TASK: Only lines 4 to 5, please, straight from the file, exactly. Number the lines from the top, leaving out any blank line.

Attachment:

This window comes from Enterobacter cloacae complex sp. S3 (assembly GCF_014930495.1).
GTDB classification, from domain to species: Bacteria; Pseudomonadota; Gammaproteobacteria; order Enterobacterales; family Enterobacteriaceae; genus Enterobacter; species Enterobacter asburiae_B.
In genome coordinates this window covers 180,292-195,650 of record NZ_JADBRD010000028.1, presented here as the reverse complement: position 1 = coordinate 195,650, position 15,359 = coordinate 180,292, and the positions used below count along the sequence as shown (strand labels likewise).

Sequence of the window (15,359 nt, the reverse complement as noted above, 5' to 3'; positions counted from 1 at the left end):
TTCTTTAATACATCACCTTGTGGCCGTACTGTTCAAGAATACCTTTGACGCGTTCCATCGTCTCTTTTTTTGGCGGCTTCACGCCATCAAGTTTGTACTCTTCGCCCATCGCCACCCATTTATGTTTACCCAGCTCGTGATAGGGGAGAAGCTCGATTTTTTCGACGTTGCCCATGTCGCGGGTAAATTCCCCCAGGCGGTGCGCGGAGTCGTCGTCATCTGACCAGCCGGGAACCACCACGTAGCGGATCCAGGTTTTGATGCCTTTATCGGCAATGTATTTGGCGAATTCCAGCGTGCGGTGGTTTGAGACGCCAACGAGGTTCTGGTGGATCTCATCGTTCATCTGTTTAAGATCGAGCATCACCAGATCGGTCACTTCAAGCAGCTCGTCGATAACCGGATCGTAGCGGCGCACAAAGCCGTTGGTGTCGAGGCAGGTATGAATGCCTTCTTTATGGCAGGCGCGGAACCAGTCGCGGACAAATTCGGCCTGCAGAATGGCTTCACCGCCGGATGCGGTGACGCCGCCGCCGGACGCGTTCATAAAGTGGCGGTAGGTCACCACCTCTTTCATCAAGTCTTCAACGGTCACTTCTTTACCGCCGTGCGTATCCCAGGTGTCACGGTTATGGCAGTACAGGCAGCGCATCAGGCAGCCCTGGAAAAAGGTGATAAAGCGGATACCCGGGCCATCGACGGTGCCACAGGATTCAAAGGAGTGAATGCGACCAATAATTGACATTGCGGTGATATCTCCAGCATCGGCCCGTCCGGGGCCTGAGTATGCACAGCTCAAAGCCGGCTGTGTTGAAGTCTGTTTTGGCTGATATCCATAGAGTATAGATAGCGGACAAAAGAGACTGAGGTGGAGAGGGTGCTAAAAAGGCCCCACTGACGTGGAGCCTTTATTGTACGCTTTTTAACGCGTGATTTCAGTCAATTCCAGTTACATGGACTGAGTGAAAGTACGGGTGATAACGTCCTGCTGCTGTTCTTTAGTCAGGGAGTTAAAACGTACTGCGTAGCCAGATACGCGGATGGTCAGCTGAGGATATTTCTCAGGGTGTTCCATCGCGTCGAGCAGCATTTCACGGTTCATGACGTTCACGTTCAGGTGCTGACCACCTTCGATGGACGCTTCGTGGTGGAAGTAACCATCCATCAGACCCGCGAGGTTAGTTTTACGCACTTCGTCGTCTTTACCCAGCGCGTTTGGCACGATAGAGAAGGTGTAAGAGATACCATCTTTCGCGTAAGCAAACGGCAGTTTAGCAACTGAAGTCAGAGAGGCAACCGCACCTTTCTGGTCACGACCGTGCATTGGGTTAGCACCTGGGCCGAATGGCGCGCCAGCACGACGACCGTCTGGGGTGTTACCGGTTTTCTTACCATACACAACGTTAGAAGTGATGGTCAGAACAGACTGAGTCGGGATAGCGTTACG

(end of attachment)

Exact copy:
Sequence of the window (15,359 nt, the reverse complement as noted above, 5' to 3'; positions counted from 1 at the left end):
TTCTTTAATACATCACCTTGTGGCCGTACTGTTCAAGAATACCTTTGACGCGTTCCATCGTCTCTTTTTTTGGCGGCTTCACGCCATCAAGTTTGTACTCTTCGCCCATCGCCACCCATTTATGTTTACCCAGCTCGTGATAGGGGAGAAGCTCGATTTTTTCGACGTTGCCCATGTCGCGGGTAAATTCCCCCAGGCGGTGCGCGGAGTCGTCGTCATCTGACCAGCCGGGAACCACCACGTAGCGGATCCAGGTTTTGATGCCTTTATCGGCAATGTATTTGGCGAATTCCAGCGTGCGGTGGTTTGAGACGCCAACGAGGTTCTGGTGGATCTCATCGTTCATCTGTTTAAGATCGAGCATCACCAGATCGGTCACTTCAAGCAGCTCGTCGATAACCGGATCGTAGCGGCGCACAAAGCCGTTGGTGTCGAGGCAGGTATGAATGCCTTCTTTATGGCAGGCGCGGAACCAGTCGCGGACAAATTCGGCCTGCAGAATGGCTTCACCGCCGGATGCGGTGACGCCGCCGCCGGACGCGTTCATAAAGTGGCGGTAGGTCACCACCTCTTTCATCAAGTCTTCAACGGTCACTTCTTTACCGCCGTGCGTATCCCAGGTGTCACGGTTATGGCAGTACAGGCAGCGCATCAGGCAGCCCTGGAAAAAGGTGATAAAGCGGATACCCGGGCCATCGACGGTGCCACAGGATTCAAAGGAGTGAATGCGACCAATAATTGACATTGCGGTGATATCTCCAGCATCGGCCCGTCCGGGGCCTGAGTATGCACAGCTCAAAGCCGGCTGTGTTGAAGTCTGTTTTGGCTGATATCCATAGAGTATAGATAGCGGACAAAAGAGACTGAGGTGGAGAGGGTGCTAAAAAGGCCCCACTGACGTGGAGCCTTTATTGTACGCTTTTTAACGCGTGATTTCAGTCAATTCCAGTTACATGGACTGAGTGAAAGTACGGGTGATAACGTCCTGCTGCTGTTCTTTAGTCAGGGAGTTAAAACGTACTGCGTAGCCAGATACGCGGATGGTCAGCTGAGGATATTTCTCAGGGTGTTCCATCGCGTCGAGCAGCATTTCACGGTTCATGACGTTCACGTTCAGGTGCTGACCACCTTCGATGGACGCTTCGTGGTGGAAGTAACCATCCATCAGACCCGCGAGGTTAGTTTTACGCACTTCGTCGTCTTTACCCAGCGCGTTTGGCACGATAGAGAAGGTGTAAGAGATACCATCTTTCGCGTAAGCAAACGGCAGTTTAGCAACTGAAGTCAGAGAGGCAACCGCACCTTTCTGGTCACGACCGTGCATTGGGTTAGCACCTGGGCCGAATGGCGCGCCAGCACGACGACCGTCTGGGGTGTTACCGGTTTTCTTACCATACACAACGTTAGAAGTGATGGTCAGAACAGACTGAGTCGGGATAGCGTTACG